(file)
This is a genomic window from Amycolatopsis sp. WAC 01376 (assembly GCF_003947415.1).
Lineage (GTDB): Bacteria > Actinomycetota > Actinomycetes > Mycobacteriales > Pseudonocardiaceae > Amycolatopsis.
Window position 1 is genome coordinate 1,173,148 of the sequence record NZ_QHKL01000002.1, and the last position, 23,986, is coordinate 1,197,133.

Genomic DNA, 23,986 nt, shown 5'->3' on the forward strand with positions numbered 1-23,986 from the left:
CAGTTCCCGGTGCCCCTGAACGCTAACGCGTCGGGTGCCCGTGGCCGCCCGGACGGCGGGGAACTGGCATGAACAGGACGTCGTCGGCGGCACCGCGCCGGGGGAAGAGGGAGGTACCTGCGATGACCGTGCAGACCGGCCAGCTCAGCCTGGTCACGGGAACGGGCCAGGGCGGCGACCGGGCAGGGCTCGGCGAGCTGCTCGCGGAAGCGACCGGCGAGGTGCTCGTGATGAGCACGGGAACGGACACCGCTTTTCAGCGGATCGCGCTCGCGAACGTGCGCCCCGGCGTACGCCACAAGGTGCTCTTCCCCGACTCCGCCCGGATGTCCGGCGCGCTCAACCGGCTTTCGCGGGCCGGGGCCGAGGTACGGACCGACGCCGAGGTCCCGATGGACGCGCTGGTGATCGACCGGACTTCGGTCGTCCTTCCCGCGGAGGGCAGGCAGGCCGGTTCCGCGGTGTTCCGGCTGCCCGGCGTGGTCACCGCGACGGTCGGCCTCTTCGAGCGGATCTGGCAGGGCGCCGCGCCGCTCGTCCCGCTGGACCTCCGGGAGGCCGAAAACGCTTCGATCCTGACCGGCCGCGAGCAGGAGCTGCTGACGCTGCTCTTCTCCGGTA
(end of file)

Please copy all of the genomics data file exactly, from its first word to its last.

This is a genomic window from Amycolatopsis sp. WAC 01376 (assembly GCF_003947415.1).
Lineage (GTDB): Bacteria > Actinomycetota > Actinomycetes > Mycobacteriales > Pseudonocardiaceae > Amycolatopsis.
Window position 1 is genome coordinate 1,173,148 of the sequence record NZ_QHKL01000002.1, and the last position, 23,986, is coordinate 1,197,133.

Genomic DNA, 23,986 nt, shown 5'->3' on the forward strand with positions numbered 1-23,986 from the left:
CAGTTCCCGGTGCCCCTGAACGCTAACGCGTCGGGTGCCCGTGGCCGCCCGGACGGCGGGGAACTGGCATGAACAGGACGTCGTCGGCGGCACCGCGCCGGGGGAAGAGGGAGGTACCTGCGATGACCGTGCAGACCGGCCAGCTCAGCCTGGTCACGGGAACGGGCCAGGGCGGCGACCGGGCAGGGCTCGGCGAGCTGCTCGCGGAAGCGACCGGCGAGGTGCTCGTGATGAGCACGGGAACGGACACCGCTTTTCAGCGGATCGCGCTCGCGAACGTGCGCCCCGGCGTACGCCACAAGGTGCTCTTCCCCGACTCCGCCCGGATGTCCGGCGCGCTCAACCGGCTTTCGCGGGCCGGGGCCGAGGTACGGACCGACGCCGAGGTCCCGATGGACGCGCTGGTGATCGACCGGACTTCGGTCGTCCTTCCCGCGGAGGGCAGGCAGGCCGGTTCCGCGGTGTTCCGGCTGCCCGGCGTGGTCACCGCGACGGTCGGCCTCTTCGAGCGGATCTGGCAGGGCGCCGCGCCGCTCGTCCCGCTGGACCTCCGGGAGGCCGAAAACGCTTCGATCCTGACCGGCCGCGAGCAGGAGCTGCTGACGCTGCTCTTCTCCGGTA